The Silence is Killing Me!

I turned down the volume of my car stereo as my bank’s automated operator answered the phone.  First, I don’t recommend multitasking while driving. Second, I live in America, why is the automated voice British? (Not that I mind British accents, it just seems rather juxtaposed).  After the laundry list of options, the voice eloquently spoke, “Please press nine if you would like to speak to a bank representative.”  So, I pressed nine, and pulled up to a red light. I looked at my dash clock—I was  probably going to be late for work. As I impatiently waited for the light to turn green, I found myself bobbing my head with the beat of, not the usual call tone of a held call, but instead, the music that was playing in place of the call tone.

As I rounded the corner to work, I hung up the call—after hearing the same interlude of overplayed  electronic drums and some kind of overlaid trance techno voice seven times.  As I stepped out of my car, tied my apron around my waist, and walked into The Flipping Egg (a great breakfast/lunch place on the south side of Abilene, definitely worth a shot if you haven’t tried it), I heard the familiar “BOOM, BOOM” of someone’s bass turned up way too high.

“Good morning! How are you doing today, sir?” I cheerily asked my first customer.

The older man looked up at me with bright eyes, excited to be up before eight o’clock in the morning, “I’m doin’ just fine, darlin’, thank ya! I’ll have a cup ‘o coffee, if you don’t mind.”

I brought it back out to him, humming a tune I’d heard earlier, “Here you go, sir. And what can I get you to eat?”

He listed off his choice breakfast items, with his head buried in the menu, but then he looked up asked, “It’s quiet in here, I could hear you humming!” And then it hit me—it was quiet! I can’t believe I hadn’t noticed this anomaly—then again, this was only my second day.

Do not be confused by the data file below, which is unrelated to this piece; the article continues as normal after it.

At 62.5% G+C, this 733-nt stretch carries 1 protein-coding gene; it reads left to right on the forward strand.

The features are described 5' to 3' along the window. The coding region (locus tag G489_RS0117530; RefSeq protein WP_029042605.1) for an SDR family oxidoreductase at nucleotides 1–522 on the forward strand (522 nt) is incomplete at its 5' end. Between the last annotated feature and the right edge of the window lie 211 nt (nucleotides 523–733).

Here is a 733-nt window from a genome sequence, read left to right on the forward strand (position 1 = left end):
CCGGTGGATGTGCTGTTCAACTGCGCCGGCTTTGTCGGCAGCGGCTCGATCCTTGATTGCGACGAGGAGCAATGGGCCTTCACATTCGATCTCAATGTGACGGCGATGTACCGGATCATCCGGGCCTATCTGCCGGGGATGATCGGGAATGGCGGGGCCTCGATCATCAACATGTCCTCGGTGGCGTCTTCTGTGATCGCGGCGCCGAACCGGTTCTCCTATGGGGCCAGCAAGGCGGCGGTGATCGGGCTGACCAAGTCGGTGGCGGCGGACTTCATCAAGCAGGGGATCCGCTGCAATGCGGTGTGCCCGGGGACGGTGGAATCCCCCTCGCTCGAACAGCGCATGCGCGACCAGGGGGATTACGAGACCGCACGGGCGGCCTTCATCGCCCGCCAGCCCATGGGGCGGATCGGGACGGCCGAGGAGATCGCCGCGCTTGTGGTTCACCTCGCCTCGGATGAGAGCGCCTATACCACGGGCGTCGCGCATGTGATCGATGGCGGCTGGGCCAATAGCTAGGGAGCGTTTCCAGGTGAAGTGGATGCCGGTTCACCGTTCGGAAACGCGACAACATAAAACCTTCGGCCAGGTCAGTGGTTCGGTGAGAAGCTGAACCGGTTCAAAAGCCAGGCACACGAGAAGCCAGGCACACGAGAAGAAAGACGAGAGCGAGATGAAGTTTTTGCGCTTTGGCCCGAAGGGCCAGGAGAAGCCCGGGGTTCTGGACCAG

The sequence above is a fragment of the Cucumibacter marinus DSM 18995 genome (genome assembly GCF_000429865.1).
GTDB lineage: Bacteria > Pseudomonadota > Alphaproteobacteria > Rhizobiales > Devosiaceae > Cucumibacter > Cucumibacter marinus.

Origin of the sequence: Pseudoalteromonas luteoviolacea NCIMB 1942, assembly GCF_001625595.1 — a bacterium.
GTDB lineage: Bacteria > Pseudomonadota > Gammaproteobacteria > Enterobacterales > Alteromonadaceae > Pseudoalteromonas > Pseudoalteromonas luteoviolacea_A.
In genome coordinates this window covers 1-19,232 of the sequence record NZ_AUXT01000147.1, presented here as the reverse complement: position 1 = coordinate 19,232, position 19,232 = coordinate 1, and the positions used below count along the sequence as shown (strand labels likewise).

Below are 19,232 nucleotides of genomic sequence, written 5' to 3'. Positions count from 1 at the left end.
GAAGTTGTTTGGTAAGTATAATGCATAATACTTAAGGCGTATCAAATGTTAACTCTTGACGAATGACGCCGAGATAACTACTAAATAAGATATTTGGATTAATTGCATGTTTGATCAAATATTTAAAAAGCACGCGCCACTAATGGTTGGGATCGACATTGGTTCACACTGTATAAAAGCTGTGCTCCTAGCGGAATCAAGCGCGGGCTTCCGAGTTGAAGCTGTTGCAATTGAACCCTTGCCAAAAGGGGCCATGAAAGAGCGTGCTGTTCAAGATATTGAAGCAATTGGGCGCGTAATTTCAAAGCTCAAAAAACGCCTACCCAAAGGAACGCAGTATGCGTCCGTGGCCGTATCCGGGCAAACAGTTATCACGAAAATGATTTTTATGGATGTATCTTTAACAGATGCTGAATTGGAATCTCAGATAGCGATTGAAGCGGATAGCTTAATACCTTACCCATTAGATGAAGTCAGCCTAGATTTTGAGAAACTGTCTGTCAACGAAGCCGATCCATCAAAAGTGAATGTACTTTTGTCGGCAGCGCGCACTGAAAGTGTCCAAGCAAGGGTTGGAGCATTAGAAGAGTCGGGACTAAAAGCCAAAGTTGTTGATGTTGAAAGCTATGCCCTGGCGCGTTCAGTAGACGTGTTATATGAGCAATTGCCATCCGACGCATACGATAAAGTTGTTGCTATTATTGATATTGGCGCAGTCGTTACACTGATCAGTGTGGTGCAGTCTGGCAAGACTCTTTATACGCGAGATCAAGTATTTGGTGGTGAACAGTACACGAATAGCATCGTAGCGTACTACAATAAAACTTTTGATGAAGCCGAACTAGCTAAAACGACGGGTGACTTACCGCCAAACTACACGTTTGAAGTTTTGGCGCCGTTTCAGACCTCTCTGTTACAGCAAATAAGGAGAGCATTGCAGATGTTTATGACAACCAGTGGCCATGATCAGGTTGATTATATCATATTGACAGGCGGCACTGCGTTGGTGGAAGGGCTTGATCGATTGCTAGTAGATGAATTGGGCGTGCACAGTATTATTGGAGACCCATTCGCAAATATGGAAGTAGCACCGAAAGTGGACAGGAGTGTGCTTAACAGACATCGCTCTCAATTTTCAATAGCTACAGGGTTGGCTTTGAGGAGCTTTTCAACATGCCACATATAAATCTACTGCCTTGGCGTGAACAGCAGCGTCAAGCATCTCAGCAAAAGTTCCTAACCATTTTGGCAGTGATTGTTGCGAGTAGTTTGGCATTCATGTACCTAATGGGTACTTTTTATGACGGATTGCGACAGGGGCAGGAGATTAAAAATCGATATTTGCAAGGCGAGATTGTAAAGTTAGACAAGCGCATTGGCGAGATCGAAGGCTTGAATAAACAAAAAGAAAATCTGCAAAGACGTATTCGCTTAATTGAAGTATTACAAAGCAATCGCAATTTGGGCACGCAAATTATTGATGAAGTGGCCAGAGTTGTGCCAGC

Music holds a pretty steady beat in our society—we hear it at restaurants, in elevators, as call and ring tones, and as commercial backgrounds.  Music, or the lack of, tends to set the mood for how we generally feel about whatever medium the music is being played through.  If my bank is playing music on their call tone that is obnoxious and cacophonic, I’m probably going to talk to their representative with an equivalently angered tone, but if it’s relaxing and calming, I’ll be more likely to reciprocate that mood.  If the music has a fast tempo, I’m likely to be anxious (hence why I generally dislike commercials), while if it is slower, I’ll be just fine.  But, if there is no music, I’m probably going to complain about the lack of it.  On the flip side, at a restaurant  if the music is too loud and I can’t talk to the person I’m eating my meal with, I’m probably going to complain about how much music there is. If I had to guess, I’d say most people would agree with me.

Whether we are avid music hunters and constantly scour the web for new music or if we are casual listeners, we are constantly surrounded by it.  Personally, I enjoy music and silence about the same, but there are certain contexts when one or the other is most appropriate.  Listen in to your daily tasks and see what you hear (or don’t hear) this week, and let me know.

But at the end of the week, when you’ve had enough of listening to the steady buzz, listen to The Appetizer’s radio show, and hear some tunes which top any automated music played seven times on a held phone call. Click HERE to find the show.

 

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